Securing Social Media Admissions in Employment Litigation: Investigative Strategies, Spoliation Warnings, Use of Subpoenas
Finding and Obtaining Adverse Employee Evidence on Social Media Sites
Recording of a 90-minute CLE webinar with Q&A
This CLE course will provide guidance to employment litigators for tracking down admissions by current or former employees on social media sites, drafting discovery relating to social media accounts, sending spoliation warning letters for social media posts, and crafting subpoenas to obtain social media evidence in a format that will be admissible at trial.
- Locating social media posts by current and former employees and related third parties
- Discovery requests regarding social media accounts
- Spoliation warning letters
- Subpoenas to social media sites for evidence to be used at trial
- Admissibility of social media posts at trial
The presenter will review these and other key issues:
- How can employment counsel locate social media accounts of current and former employees and related third parties?
- When and to whom should spoliation warning letters be sent?
- What discovery can be used to uncover hidden social media accounts?
- How can employment counsel obtain social media posts from third-party providers?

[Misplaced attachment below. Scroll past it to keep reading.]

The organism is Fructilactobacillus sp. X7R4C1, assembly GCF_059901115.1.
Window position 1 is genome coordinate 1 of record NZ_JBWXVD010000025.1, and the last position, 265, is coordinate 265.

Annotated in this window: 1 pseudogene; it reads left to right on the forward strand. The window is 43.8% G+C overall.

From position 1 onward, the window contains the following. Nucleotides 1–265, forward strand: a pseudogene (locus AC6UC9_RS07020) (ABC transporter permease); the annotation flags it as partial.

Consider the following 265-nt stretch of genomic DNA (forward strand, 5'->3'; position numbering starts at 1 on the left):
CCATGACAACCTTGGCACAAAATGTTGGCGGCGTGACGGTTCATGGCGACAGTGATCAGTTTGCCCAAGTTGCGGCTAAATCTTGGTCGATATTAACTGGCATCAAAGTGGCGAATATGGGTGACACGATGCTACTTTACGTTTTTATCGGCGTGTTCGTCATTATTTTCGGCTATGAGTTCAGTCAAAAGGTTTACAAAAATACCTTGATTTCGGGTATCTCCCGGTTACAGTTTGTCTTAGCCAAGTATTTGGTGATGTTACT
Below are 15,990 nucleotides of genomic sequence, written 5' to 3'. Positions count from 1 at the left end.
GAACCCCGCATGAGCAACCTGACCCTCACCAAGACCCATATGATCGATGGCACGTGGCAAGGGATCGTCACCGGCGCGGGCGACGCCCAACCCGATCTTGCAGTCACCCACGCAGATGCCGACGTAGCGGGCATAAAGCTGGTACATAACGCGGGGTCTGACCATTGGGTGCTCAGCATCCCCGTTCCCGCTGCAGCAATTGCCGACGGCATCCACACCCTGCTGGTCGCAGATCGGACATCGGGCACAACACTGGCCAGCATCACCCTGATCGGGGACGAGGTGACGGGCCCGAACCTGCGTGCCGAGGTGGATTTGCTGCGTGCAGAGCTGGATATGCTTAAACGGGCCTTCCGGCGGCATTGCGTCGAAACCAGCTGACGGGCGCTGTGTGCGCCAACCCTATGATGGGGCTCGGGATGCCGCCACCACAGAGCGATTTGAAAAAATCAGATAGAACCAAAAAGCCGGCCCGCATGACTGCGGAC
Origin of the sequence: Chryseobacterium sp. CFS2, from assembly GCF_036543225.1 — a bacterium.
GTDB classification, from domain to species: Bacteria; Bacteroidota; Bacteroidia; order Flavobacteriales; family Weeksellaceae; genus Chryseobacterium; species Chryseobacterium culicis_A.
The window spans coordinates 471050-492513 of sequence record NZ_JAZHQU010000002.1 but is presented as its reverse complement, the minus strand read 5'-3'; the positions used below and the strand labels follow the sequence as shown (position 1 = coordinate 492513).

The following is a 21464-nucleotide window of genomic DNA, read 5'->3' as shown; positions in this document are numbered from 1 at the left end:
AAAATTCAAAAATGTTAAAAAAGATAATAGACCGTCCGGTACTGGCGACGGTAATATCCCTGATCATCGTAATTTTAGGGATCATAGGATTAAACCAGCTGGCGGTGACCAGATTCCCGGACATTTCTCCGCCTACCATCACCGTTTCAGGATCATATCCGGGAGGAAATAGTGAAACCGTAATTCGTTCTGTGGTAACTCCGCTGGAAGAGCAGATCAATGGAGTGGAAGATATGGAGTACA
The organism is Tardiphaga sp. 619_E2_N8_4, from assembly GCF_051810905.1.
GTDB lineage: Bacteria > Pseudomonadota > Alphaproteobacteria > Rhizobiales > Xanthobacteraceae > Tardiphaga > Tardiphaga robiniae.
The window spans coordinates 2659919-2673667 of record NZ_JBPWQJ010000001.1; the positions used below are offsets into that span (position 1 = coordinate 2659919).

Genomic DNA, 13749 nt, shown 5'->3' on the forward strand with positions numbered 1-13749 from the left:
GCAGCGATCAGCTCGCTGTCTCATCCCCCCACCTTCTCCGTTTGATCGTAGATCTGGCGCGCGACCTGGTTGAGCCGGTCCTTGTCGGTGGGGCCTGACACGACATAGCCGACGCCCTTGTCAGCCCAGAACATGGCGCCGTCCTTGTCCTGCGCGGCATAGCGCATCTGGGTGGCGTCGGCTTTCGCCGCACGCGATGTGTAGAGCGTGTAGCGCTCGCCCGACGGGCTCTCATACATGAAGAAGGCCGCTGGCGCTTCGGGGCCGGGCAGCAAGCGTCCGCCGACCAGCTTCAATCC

- What is required for the admission of social media posts at trial?
Marcus R. Chatterton
Balch & Bingham
Mr. Chatterton is a tech-minded litigator experienced in intellectual property, social media, smart grid,... | Read More
Mr. Chatterton is a tech-minded litigator experienced in intellectual property, social media, smart grid, electronic data, and general technology issues. He represents large and small businesses, inventors, and creative clients in copyright, patent, trademark, and trade secret disputes. Mr. Chatterton often advises clients on strategies to protect IP, handle large volumes of data from systems like the smart grid or automated metering technologies, or to navigate internet commerce issues and information governance.Close